Podcast Transcript – Series One, Episode 23

Abbey Wemimo Esusu  November 2020


[00:00:00] Abbey: [00:00:00] I grew up in the slums of Lagos, Nigeria,

[00:00:02]this concept of falling forward. has helped me throughout my life.

[00:00:06]I walk into every situation knowing I can see the other side and be successful.

[00:00:11]And our mission today is. Keeping working families in their homes,

[00:00:15]We are now at half a million rental units in 40 States in the country.

[00:00:19] the average white family has 10 times more wealth than their black counterparts.

[00:00:24]we spoke to over 300 venture capitalists and no one essentially wanted to give us money.

[00:00:29]relationships matter, invest in them.

[00:00:32]this is what is Esusu means. If you want to go fast, you go alone. But if you want to go far, you fundamentally go together

[00:00:39] Dan: [00:00:39] what’s up Unfound Nation, Dan Kihanya here. Thanks so much for checking out another episode of Founders Unfound. That was Abbey Wemimo, co-founder and co-CEO of Esusu, a revolutionary FinTech platform transforming the connection between data, tenants, and property. Esusu empowers renters around the most important financial [00:01:00] identity: the credit score.

[00:01:01] And listen to this story arc:  he was raised in Lagos. Nigeria; went to school in the United States, worked on the Obama reelection campaign, launched his first startup, and even did a stint with Goldman Sachs – all before starting Esusu with his co-founder Samir.

[00:01:16] Keep on listening to hear this wonderful tale.

[00:01:19] Our episode is sponsored by Founders Live, a global platform, built to inspire, educate, and entertain the modern entrepreneur. Be sure to visit founderslive.com or check for a link in the show notes.

[00:01:30] This will be our last one-on-one interview for 2020. We’re dedicating our episodes in December to updates. We want to check in with former guests and see what they’ve been up to and how they fared with the remainder of 2020.

[00:01:43] In the meantime, please support us by following and subscribing to our podcast. We can use all the help we can get we’re available anywhere you like to listen. And if you’re inspired, drop us a review on Apple podcasts or podchaser.com. We’d love to hear from you.

[00:01:58] I know this has been a tough year for many of [00:02:00] you, and I truly wish that the upcoming holidays can bring you some peace and joy.

[00:02:05] Now on with the episode, stay safe and hope you enjoy.

[00:02:09] Hello and welcome to Founders Unfound, spotlighting, the best startups you don’t know yet. We bring you stories of exceptional founders from underrepresented backgrounds. This is episode number 23 in our series on founders of African descent. I’m your host, Dan Kihanya.

[00:02:24] Let’s get on it.

[00:02:25] Today, we have Abbey Wemimo, Co-founder and co CEO of Esusu, the leading financial technology platform that leverages data solutions to empower tenants and improve property performance. Welcome to the show, Abby, we’re super excited to have you on. Thanks for making the time.

[00:02:42] Abbey: [00:02:42] Thanks a lot Daniel for having me. Incredibly excited to engage in this thought-provoking conversation.

[00:02:48] Dan: [00:02:48] Terrific. Well, first let’s help the listeners understand what exactly is Esusu and what’s it all about.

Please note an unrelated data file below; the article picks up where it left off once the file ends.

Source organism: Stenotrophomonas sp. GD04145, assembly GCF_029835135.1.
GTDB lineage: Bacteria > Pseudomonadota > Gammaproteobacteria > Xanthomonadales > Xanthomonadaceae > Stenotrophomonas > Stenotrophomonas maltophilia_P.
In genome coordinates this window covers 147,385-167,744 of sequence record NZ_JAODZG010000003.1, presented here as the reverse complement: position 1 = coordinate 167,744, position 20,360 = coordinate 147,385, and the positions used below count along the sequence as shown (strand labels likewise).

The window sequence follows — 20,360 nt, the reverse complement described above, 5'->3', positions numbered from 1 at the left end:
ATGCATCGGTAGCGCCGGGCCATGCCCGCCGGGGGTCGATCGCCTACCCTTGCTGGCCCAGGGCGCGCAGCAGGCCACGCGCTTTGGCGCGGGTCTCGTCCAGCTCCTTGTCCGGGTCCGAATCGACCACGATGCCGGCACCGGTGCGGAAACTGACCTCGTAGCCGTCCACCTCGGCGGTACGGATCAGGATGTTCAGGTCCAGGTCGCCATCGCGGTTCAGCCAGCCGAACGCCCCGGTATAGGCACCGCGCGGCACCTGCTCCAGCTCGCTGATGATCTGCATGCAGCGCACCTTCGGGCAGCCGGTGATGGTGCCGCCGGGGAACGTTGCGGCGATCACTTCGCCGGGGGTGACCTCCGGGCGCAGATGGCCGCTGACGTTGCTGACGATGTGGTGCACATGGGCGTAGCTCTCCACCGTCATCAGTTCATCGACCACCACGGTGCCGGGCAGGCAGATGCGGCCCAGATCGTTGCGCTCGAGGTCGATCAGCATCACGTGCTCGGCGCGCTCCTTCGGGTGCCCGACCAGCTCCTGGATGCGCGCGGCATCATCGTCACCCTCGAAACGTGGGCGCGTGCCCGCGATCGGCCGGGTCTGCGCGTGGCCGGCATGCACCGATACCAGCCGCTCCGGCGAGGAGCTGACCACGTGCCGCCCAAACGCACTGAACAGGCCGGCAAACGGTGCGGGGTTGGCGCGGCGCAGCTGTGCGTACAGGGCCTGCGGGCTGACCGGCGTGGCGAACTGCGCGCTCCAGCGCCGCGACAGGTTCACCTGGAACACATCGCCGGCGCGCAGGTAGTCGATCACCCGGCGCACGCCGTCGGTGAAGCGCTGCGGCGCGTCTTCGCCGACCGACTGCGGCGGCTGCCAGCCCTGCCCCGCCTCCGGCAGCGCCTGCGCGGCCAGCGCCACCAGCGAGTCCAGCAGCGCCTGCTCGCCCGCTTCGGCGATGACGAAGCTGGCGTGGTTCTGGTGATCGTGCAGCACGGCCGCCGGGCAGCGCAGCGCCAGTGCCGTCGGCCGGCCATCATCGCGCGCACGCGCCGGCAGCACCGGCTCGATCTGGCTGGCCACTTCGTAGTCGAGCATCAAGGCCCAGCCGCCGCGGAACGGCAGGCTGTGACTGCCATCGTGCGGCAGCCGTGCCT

[00:02:54] Abbey: [00:02:54] Yes, Daniel, Esusu is a platform that lets every day [00:03:00] renters reports their rents or data into the credit bureaus to build their credit. Right now, 1% of rental data being captured in the United States, but rental data, which is the largest monthly expense is not included.

[00:03:14] So at Esusu, we decided to capture this information. Reports are for residents so they can build or establish their credit scores.

[00:03:22] Dan: [00:03:22] It’s a brilliant innovation for sure. And I want to get it more into unpacking exactly what it is, but let’s switch gears a little bit and start with who you are and where you came from.

[00:03:33] You’re originally from Nigeria. Is that right? Correct.

[00:03:36] Abbey: [00:03:36] Daniel, I grew up in the slums of Lagos, Nigeria,  and you know, just, it’s been a, it’s been an incredible experience from Lagos to the United States.

[00:03:46] So help us

[00:03:46] Dan: [00:03:46] understand what does it mean to grow up in the slums? Because I think sometimes people in the United States don’t exactly have a good visceral understanding of what that is. What does it mean to grow up in the slums?

[00:03:57] Abbey: [00:03:57] Yeah, so just the [00:04:00] little history of all my life. I was born in the Southwestern parts of Lagos. Nigeria was born into a good family. I lost my father at the age of two. my mother and I was a postal office worker moved into an uncompleted building, literally nine-six kilometers away from where our house was when my father was alive.

[00:04:22] In a situation where you live in the slums, they cope with things that are apparent in Nigeria. I didn’t have constant electricity for close to 14 years of my life.  when we moved into the house, my mother and I,  we didn’t have a running toilet, um, a bathroom was a makeshift one and my mother, because she was walking at the postal office.

[00:04:42] Essentially had to make miracles happen and also build a bathroom while we’re living there. So essentially we moved into an uncompleted building with the little money she had, um, working. She built it while we lived there in certain amenities like running toilets, no [00:05:00] electricity.  and other basic things were just not prevalent.